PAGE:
into the equations; that there is a definite period over which things
happen. This then gives rise to all manner of ontological problems which
people just don't think about carefully enough, since it allows the
blurring of the distinction between stocks and flows, and the insertion of
all manner of confusions about when things 'really happen'.

I think of a continuous time model, oddly enough, as the best possible
approximation to reality, in the sense that one may read off the results
with any desired periodicity. I consider a period model to be correctly
stated when the period may be reduced arbitrarily and in consequence the
trajectory converges uniformly to a limit, which is then the solution of
the corresponding continuous model; in this case, the continuous version is
the lower limit of an entire family of discrete models. It is by no means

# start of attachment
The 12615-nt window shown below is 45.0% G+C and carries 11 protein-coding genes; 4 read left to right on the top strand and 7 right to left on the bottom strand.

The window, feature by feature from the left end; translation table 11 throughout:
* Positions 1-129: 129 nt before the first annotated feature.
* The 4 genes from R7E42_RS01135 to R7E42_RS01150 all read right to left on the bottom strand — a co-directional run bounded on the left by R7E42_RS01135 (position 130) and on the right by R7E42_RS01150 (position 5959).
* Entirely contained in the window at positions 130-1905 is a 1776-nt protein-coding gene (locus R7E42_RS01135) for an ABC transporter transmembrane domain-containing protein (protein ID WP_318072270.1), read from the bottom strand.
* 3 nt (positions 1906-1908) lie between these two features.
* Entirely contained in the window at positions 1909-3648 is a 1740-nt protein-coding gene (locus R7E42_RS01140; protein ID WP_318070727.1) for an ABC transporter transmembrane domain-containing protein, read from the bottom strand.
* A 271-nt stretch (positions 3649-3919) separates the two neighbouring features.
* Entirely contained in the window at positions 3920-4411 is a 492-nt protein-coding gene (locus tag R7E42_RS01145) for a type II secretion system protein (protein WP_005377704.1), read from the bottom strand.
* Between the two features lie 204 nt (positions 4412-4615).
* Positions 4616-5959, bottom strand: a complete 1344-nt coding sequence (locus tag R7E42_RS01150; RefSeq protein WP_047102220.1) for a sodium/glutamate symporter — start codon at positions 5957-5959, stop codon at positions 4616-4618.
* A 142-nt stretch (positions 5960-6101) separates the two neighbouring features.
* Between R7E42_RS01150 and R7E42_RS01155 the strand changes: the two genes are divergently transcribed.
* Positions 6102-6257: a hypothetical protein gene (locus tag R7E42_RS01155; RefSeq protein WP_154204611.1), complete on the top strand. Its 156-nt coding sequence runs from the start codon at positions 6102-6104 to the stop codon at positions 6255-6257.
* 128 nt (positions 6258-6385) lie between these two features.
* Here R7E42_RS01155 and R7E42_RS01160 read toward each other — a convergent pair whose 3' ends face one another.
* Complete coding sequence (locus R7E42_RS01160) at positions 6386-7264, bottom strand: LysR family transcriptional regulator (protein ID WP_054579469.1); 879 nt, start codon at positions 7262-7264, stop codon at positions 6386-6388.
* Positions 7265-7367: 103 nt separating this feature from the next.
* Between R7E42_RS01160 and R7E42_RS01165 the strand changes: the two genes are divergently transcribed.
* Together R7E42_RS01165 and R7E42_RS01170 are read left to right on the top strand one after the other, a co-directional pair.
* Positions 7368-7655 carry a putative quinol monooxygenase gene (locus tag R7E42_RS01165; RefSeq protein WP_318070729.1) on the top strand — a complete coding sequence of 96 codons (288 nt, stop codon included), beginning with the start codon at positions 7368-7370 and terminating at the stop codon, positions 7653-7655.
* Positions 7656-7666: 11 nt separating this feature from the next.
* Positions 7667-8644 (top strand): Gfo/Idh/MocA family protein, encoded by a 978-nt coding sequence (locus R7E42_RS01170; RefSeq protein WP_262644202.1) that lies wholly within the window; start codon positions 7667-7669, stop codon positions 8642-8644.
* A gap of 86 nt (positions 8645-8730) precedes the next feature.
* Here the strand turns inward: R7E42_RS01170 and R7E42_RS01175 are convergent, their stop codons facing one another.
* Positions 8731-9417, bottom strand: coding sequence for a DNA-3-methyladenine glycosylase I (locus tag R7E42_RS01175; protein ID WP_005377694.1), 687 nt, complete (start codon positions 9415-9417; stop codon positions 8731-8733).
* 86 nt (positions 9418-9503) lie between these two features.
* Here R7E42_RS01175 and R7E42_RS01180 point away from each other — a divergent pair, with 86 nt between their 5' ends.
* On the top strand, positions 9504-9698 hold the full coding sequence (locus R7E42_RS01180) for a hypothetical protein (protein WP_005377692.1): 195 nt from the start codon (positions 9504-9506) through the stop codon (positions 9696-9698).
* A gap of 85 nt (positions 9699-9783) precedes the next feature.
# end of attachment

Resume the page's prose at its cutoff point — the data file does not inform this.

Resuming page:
the case that this can always be done, for example there are well-known
examples from chaos theory that only exist in discrete form.

One may always *generate* a family of discrete models from any continuous
model, which is essentially what one does when one makes a numerical
approximation. Thus to every continuous equation system there corresponds
an (uncountably infinite) family of discrete systems. The continuous system
is in some sense the envelope of this family.

The reverse is not true; there are discrete systems which have no
continuous counterpart. [This is what makes me suspicious about an absolute
commitment to continous time as the true reality].